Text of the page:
The hands of 86 students from Hilliard Heritage, Memorial and Weaver middle schools helped create a mural on the outside of the Hilliard Civic and Cultural Arts Center, 5425 Center St.

The 8-foot by 8-foot mural was painted on two panels by students and a resident artist earlier this year at the Innovative Learning Hub, 3859 Main St., part of the Hilliard City Schools' Innovation Campus.

The panels were installed earlier this month.

Amanda Schaeffer, an art and ecology teacher at the Innovative Learning Hub, said she pitched the idea of an outdoor mural at the center to Becky Rebeck, an art teacher at the district's Britton-Norwich Learning Campus and a member of Hilliard's Public Arts Commission.

"I thought it should look more like an arts building," Schaeffer said.

"It was a great opportunity for the schools to collaborate with the arts commission and come up with a mural the community can enjoy seeing," said Rebeck, who is also a board member of the Hilliard Arts Council.

The Civic and Cultural Arts Center is the first permanent home for the Hilliard Arts Council, which was founded in 1975.

Until the center opened in 2017, the arts council had to use other venues for its community performances.

"It was a little dumpy looking when we moved in," said Robin Brenneman, arts council executive director.

The organization leases the city-owned building for $1 a year.

It had been used for various industrial purposes until the city agreed to the lease, Brenneman said.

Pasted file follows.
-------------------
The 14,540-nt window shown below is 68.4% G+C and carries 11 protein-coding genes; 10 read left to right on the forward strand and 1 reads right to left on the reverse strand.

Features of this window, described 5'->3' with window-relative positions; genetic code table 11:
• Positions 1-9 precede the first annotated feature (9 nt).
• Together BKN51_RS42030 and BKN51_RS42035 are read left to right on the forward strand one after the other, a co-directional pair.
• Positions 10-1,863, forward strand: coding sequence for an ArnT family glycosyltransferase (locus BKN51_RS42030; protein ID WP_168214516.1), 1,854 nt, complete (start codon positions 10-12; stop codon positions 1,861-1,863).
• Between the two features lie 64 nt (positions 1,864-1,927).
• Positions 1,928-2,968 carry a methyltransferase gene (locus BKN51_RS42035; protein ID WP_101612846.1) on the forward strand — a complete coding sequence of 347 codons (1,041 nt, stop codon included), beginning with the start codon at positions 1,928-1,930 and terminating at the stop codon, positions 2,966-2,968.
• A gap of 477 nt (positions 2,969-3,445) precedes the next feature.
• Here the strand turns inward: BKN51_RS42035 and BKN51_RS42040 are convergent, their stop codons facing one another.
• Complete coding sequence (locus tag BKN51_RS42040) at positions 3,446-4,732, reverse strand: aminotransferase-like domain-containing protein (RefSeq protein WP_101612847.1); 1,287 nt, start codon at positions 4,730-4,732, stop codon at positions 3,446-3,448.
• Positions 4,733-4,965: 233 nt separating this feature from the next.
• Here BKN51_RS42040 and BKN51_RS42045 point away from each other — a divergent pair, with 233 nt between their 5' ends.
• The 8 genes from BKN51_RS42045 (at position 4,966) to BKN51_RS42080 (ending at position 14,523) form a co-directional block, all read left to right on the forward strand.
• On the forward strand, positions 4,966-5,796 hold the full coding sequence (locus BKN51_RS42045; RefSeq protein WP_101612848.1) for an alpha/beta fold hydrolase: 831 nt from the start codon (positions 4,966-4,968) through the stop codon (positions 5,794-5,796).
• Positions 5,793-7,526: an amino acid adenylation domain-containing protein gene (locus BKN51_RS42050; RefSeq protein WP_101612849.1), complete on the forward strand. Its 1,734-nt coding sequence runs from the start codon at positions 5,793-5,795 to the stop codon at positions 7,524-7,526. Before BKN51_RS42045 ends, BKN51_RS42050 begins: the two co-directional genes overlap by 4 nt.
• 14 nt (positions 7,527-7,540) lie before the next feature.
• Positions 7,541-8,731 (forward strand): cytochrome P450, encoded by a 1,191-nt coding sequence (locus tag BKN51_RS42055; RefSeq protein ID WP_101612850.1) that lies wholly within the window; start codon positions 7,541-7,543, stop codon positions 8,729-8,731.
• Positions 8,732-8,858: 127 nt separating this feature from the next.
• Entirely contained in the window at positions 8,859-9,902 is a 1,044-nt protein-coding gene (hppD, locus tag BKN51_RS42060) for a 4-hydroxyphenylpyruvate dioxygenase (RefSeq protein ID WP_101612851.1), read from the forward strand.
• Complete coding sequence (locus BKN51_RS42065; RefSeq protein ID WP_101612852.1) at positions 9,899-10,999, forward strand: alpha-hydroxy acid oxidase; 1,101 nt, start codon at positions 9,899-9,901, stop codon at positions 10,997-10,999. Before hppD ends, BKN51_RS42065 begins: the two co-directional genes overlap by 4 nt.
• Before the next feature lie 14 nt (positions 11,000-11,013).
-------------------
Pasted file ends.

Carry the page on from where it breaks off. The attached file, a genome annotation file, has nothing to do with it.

The arts council has since invested about $20,000 to upgrade the facility.

"We are thrilled to have the mural," Brenneman said.

Hilliard's public-arts commission approved the placement of the mural, which became the first completed public mural approved under the auspices of the commission that was established in 2018.

Schaeffer received a "Teach Arts Ohio" grant from the Ohio Arts Council for $6,000 that provided for two artists -- one last fall and one this spring -- to work with students at the Innovative Learning Hub.

Schaeffer's students helped artist Mandi Caskey, known as "Miss Birdy," create the mural using Memorial Middle School eighth-grader Kylie Cook as a model.

Cook was chosen to model by staffers at the Innovative Learning Hub after submitting an essay with other students. She said she was thrilled to participate in the project.

"Throughout the experience of making the mural, I learned how art can bring people together," she said. "The mural is about community and community means family.

"While we may not all be biologically related, our community is our family. We work to raise each other up."

Schaeffer said it was "sheer luck" the panels were completed March 12, the day before Gov. Mike DeWine ordered all Ohio schools closed to prevent the spread of the COVID-19 coronavirus.

The pandemic also caused the cancellation of a student art exhibit at the Cultural Arts Center and the unveiling of the mural; only a small number gathered later to install the panels.

Work is continuing on another public art project -- a 15-foot by 35-foot work that muralist Curtis Goldstein of Upper Arlington is painting on the back brick wall at Otie's Tavern and Grill, 5344 Center St., facing the Center Street Market.

The city paid Goldstein $10,000 for the project, which is expected to be completed by October, according to David Ball, Hilliard's director of communications.